When you have reached that level of thought, you will no longer see money as something to be used wholly and singularly for your benefit. You will see yourself as a steward of a resource, and the. You will see this resource as something that needs to be "paid forward" for example, in direct application to make other peoples' lives as fortunate as your own.

        Yes, again, you will find it crazy. But it is precisely because you and many others find it crazy that I realise that what is proposed in this question will never come to pass. And that, good sir, is a cause of great sorrow.
      • Apr 26 2012: Krisztian, thank you for the author references.
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      Apr 27 2012: "Taxes in America are for the common good, and they keep the country maintained"... Evidence please?

      25% of our money goes to defense... That means buying weapons which are no longer used for defense, but wars of aggression... In your personal life, are you spending 25% of your money on weapons?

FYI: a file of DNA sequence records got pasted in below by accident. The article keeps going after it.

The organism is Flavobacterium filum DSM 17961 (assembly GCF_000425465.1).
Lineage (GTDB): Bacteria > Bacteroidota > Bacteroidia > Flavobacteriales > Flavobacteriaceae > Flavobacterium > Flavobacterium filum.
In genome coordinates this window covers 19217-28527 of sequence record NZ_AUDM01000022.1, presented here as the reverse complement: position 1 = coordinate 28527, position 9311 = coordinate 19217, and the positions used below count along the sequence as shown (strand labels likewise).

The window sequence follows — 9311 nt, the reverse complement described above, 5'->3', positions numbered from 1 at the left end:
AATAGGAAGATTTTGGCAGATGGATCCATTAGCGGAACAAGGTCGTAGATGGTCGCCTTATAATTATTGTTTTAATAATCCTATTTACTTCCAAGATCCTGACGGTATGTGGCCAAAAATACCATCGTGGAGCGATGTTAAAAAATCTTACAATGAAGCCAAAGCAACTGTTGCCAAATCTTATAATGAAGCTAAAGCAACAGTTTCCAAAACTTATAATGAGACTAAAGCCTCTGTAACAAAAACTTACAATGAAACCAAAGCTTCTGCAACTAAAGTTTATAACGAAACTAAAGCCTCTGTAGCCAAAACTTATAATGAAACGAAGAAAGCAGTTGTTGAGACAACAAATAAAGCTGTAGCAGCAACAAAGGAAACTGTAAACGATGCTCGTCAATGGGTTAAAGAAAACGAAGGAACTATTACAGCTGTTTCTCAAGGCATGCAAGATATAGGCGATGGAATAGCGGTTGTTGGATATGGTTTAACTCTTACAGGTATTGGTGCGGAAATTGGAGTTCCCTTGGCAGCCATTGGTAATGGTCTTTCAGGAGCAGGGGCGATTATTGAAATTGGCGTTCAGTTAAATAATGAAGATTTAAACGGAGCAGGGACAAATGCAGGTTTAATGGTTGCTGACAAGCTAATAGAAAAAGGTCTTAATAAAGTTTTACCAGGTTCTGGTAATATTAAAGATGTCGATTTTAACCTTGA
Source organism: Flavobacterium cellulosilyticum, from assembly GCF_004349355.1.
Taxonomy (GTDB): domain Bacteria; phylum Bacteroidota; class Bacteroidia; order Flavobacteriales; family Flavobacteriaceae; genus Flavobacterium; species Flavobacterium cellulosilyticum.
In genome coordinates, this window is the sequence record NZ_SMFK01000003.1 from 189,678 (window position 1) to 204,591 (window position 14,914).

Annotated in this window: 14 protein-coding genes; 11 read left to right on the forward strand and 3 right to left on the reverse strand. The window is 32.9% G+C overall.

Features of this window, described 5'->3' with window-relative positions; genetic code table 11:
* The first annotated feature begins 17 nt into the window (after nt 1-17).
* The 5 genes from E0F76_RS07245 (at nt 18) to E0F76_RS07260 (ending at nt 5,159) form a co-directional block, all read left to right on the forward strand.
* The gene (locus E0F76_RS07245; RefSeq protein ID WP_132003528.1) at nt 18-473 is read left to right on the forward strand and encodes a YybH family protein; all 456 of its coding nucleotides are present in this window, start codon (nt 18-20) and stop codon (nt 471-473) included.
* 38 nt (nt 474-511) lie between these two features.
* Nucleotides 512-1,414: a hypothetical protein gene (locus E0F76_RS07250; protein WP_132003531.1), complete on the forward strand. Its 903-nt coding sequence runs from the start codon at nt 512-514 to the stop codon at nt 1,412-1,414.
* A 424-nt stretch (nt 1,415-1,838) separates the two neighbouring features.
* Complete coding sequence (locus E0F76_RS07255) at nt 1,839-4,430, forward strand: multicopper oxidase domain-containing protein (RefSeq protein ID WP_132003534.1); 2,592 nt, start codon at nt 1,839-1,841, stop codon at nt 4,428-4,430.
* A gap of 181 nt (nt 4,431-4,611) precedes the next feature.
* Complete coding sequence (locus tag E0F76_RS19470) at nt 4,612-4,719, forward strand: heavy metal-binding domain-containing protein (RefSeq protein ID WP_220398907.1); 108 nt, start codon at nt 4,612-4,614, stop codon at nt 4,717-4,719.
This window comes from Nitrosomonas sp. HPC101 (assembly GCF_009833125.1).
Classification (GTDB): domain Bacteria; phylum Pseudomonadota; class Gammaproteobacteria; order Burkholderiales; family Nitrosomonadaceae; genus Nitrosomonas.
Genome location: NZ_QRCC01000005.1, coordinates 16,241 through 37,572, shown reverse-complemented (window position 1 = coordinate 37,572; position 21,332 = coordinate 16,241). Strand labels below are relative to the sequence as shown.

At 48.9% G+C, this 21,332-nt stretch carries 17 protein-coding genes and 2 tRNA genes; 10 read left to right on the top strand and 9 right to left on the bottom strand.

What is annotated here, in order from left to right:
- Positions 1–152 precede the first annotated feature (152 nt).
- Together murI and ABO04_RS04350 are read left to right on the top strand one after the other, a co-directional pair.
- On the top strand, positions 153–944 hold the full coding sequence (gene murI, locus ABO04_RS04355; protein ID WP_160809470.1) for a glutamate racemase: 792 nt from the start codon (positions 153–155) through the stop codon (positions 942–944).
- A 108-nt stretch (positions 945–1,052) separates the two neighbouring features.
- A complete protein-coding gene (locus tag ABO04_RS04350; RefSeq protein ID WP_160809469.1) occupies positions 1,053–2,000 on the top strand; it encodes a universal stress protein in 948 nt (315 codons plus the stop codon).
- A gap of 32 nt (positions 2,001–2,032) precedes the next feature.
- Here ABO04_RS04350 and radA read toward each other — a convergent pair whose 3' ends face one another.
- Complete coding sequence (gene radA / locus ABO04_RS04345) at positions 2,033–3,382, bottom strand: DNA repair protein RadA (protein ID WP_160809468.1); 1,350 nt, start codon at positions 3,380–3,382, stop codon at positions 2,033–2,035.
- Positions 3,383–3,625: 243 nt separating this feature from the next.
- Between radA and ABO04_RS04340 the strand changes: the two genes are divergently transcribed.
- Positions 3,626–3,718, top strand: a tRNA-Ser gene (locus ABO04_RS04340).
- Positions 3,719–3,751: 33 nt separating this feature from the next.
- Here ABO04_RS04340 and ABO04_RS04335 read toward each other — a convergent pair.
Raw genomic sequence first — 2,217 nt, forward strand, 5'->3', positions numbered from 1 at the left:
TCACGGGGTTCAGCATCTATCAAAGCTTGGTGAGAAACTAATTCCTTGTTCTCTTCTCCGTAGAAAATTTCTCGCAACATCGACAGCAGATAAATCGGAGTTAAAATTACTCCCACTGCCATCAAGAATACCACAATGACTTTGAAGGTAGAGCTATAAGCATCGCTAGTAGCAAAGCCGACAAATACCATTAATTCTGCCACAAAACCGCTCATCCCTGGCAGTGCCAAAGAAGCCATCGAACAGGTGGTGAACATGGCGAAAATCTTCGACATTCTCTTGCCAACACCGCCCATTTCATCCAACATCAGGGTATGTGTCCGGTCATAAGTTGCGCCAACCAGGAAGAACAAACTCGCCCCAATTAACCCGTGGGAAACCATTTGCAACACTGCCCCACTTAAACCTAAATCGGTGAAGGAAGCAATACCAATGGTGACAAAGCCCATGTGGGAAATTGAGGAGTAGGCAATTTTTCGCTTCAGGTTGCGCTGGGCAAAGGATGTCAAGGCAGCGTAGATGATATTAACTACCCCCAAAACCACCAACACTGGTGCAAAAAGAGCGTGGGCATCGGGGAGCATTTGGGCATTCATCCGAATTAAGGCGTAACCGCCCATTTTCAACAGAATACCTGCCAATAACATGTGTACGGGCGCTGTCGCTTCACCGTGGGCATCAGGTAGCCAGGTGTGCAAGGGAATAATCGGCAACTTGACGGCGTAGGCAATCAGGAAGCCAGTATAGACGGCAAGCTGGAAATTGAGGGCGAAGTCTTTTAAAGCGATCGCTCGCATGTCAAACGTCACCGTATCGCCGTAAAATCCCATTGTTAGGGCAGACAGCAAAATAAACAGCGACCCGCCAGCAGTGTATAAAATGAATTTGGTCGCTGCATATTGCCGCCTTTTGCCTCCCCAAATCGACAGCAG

I'll assume no.

      So... Don't you invest your money more wisely, and less violently than the government? Don't they waste enough of you money needlessly murdering people and erasing our constitution?

      Is it really important to you that we get drug addicts off their parents couches and into prison cells? I find it incredibly convenient that god wants us to give the government more money... Especially since it's fighting his holy war for him.
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        Apr 27 2012: "defense"